The Savanna Accelerated Development Authority (SADA) has called for a comprehensive national policy to tackle surging bush fires in the Northern Savanna Ecological Zones, to curb looming food insecurity in the country.
According to the Agency, perennial bush fires had become a burden in the Northern, Upper East and Upper West as well as parts of the Brong-Ahafo and Volta Regions, noted for food production and radical measures must be stepped up to control the situation.
Mrs. Diana Dufie Jehu-Appiah, the Brong-Ahafo Regional Coordinator of SADA, who made call in an interview with the Ghana News Agency (GNA) Monday said bush fires had caused considerable devastation to all the Region’s 63 SADA beneficiary communities.
She blamed bush-hunting, palm wine tapping and cattle grazing for being the major contributory factors to bush fires which was denuding large farms and destroying the Eco-system as well.
“This unpleasant situation, was not different in the other regions, indicating that the country’s failure to address the menace, would lead to food insecurity and increase poverty in the ensuing years, she observed”,
Mrs. Jehu-Appiah spoke to the GNA on the sideline of a workshop held at Kintampo to collate views and inputs into the medium-term development and master plan of SADA to impress upon Municipal and District Assemblies the need to strictly enforce by-laws on bush fires.
With support from the USAID, the workshop was organized by the Coalition of SADA Zones CSOs and attended by planning officers from the various Municipal and District Assemblies, Agriculture Extension Officers and representatives of civil society organisations.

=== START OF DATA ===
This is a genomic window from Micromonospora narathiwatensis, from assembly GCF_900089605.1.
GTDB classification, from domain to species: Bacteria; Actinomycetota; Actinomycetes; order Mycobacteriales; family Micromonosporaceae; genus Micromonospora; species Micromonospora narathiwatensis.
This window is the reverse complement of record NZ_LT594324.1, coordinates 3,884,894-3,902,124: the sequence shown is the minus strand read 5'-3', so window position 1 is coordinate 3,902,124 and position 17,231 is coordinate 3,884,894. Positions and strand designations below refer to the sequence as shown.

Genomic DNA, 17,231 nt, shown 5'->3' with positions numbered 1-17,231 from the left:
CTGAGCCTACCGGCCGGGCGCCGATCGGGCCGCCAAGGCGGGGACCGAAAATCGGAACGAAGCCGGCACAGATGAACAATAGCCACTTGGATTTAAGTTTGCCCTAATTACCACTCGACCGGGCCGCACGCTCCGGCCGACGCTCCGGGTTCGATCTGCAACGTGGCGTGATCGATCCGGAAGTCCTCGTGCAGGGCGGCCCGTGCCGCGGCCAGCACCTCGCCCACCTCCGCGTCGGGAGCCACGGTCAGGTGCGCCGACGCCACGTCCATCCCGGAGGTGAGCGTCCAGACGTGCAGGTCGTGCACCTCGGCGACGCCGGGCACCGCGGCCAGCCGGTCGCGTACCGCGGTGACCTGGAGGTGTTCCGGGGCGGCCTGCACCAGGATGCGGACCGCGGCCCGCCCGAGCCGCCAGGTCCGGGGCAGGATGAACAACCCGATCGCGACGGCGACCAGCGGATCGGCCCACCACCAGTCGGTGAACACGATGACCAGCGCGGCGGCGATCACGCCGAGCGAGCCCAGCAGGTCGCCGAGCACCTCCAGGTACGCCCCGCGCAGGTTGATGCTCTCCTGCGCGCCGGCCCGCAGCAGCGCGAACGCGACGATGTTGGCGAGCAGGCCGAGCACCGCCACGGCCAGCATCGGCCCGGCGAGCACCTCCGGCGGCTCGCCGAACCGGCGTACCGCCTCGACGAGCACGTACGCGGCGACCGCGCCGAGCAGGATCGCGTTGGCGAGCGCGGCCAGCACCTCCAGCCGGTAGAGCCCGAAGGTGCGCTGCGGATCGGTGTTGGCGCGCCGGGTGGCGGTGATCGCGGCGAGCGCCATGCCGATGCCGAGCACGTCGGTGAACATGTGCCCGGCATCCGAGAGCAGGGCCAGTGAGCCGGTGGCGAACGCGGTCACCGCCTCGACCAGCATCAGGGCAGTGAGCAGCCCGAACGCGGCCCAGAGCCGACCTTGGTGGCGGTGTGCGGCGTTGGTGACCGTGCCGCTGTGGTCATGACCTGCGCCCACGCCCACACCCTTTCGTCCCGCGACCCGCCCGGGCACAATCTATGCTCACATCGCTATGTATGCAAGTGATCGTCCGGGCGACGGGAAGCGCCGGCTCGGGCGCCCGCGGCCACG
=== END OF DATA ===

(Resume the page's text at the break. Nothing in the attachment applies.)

She pointed out that until punitive laws were enacted and enforced, perpetrators of bush fires would not be deterred to stop the bad practice.
Mr. Robert Ayorogo, the Executive Secretary of the Coalition said it was poised to ensure that the new SADA did not repeat the mistakes which virtually collapsed the Authority.
He stated the importance to ensure that the development priorities, needs and aspirations of the SADA beneficiaries, who were mostly the poor and vulnerable, were adequately captured in the plan and processes of SADA.
“Based on that, appropriate budgets could be made and realistic programmes and projects could be rolled out to benefit the people,” Mr. Ayorogo added.
The SADA is an independent body for coordinating a comprehensive development agenda for the northern Savannah ecological zone in the country.
Its main thrust is to promote sustainable development using the notion of a forested and green north to catalyze climate change reversal and improve livelihoods of the most vulnerable citizens in the area